Have you ever noticed how much your favorite stories have in common? Boy meets girl, falls in love, gets married. Hero goes on a quest, meets a wise old man, and saves the day. There’s a reason for this repetition, if you believe the Swiss psychoanalyst Carl Jung. Jung found that his psychotherapy patients would tell stories containing elements of ancient mythology, even when they had never been exposed to these myths.
Thanksgiving is one of the most important holidays in the US calendar. However for those who have never lived in America, the celebration can seem perplexing and often down-right bewildering. Here in the Oxford offices at Oxford University Press, we thought we may have understood the basics, but on researching more into the holiday, we have been left with many more questions than answers. For instance, what is a “Turkey Trot” or sweet potato pie, and if television is to be believed – do people actually go around the table saying what they’re thankful for?
Long and varied as yoga’s history on the Indian subcontinent may be, its comparatively short residency on American soil is no less interesting. Early American yoga—a concept held together only by the fact that it appears to belong to a cast of characters who call themselves yogis—oscillates between the menacing and the marvelous, the magical and the mechanical, the strange and the familiar.
In the public imagination the inter-war period is today characterised as a period of economic, moral and political collapse among European nations. Crippling economic depression, ethnic ultra-nationalism, fascism, eugenics, anti-Semitism and racism are all closely and inseparably linked with the years between 1918 and 1939.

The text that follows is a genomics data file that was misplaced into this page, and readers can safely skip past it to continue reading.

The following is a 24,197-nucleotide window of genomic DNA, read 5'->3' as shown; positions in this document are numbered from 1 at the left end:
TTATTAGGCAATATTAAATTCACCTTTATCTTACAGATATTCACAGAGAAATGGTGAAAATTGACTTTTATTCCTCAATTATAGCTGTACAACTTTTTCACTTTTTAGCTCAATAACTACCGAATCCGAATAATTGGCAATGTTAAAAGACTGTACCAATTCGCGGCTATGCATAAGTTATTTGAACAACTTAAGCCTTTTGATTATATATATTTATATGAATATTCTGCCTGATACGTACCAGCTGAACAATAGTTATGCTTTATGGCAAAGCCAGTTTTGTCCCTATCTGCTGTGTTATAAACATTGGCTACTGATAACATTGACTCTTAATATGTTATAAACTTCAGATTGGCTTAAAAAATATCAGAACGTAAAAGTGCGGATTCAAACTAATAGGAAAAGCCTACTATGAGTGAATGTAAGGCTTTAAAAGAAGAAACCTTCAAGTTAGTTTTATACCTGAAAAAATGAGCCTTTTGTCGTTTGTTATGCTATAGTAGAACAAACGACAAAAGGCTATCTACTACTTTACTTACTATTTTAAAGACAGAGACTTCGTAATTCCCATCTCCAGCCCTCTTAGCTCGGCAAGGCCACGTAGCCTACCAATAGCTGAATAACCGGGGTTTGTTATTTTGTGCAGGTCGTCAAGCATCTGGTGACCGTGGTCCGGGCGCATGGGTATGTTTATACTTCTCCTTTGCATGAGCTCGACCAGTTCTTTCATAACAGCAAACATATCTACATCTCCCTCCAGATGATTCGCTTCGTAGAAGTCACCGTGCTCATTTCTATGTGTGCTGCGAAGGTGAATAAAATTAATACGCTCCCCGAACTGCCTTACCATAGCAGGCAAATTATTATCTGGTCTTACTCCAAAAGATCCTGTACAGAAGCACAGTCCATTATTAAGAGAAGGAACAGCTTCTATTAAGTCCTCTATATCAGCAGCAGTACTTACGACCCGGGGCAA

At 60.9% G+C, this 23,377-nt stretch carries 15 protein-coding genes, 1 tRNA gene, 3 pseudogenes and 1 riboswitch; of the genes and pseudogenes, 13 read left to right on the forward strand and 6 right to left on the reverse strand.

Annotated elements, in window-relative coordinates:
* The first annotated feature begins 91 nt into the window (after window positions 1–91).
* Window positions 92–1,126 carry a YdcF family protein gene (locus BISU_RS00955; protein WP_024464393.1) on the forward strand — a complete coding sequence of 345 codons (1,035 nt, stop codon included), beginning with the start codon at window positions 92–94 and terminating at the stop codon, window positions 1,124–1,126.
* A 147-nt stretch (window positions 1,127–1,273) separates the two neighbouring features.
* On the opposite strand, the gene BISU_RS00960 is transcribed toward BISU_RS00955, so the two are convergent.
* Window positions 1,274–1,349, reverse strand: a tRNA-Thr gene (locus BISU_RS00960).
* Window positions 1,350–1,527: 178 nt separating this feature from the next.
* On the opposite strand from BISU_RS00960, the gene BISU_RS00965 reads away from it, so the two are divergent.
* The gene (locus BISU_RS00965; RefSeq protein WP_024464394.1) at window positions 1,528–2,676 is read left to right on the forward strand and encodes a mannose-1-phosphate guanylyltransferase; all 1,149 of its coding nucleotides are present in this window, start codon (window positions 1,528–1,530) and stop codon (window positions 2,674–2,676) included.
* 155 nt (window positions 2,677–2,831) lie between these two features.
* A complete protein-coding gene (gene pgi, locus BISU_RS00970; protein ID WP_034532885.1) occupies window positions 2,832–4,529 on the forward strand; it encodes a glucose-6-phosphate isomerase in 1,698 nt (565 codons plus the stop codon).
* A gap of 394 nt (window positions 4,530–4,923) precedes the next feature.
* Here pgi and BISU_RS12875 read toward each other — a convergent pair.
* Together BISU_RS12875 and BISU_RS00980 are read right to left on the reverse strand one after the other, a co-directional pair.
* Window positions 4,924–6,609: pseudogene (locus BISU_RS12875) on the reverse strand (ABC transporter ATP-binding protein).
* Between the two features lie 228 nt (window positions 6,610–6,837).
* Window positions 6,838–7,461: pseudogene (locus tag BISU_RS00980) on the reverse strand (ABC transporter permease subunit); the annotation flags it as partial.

Nepal’s rural hills are famous for the all-night songfests in which conversational dohori and other folk songs are sung, much more so than the Kathmandu Valley. But there are a few places in the capital city and surrounding valley that also have long traditions of gathering and singing at religious festivals.
When Kurt Gödel, one of the greatest mathematicians of the 20th century, died in 1978 he left mysterious notes filled with logical symbols. Towards the end of his life a rumour circulated that this enigmatic genius was engaged in a secret project that was not directly relevant to his usual mathematical work. According to the rumour, he had tried to develop a logical proof of the existence of God.
In Greek Mythology, the muses were called upon by artists and musicians to guide and inspire their work. This National Novel Writing Month, we’ve traveled to the Celtic isles to call upon some lesser known goddesses to help inspire different genres and tropes you may wish to put to paper. Referencing Celtic Mythology: Tales of Gods, Goddesses, and Heroes, we’ve pulled together a list of five Celtic goddesses for writers.
Islamic courts need not be scary so long as they adopt the general framework used for religious arbitration in America. Islamic arbitration tribunals have a place in America (just like any religious arbitration does), but Sharia Courts must function consistent with American attitudes and laws towards religious arbitration tribunals generally. By observing how Jewish rabbinical courts are regulated by US law and function within their religious communities, one sees that Islamic courts could be another example of the kind of religious arbitration that is a well-established feature of the American religious life.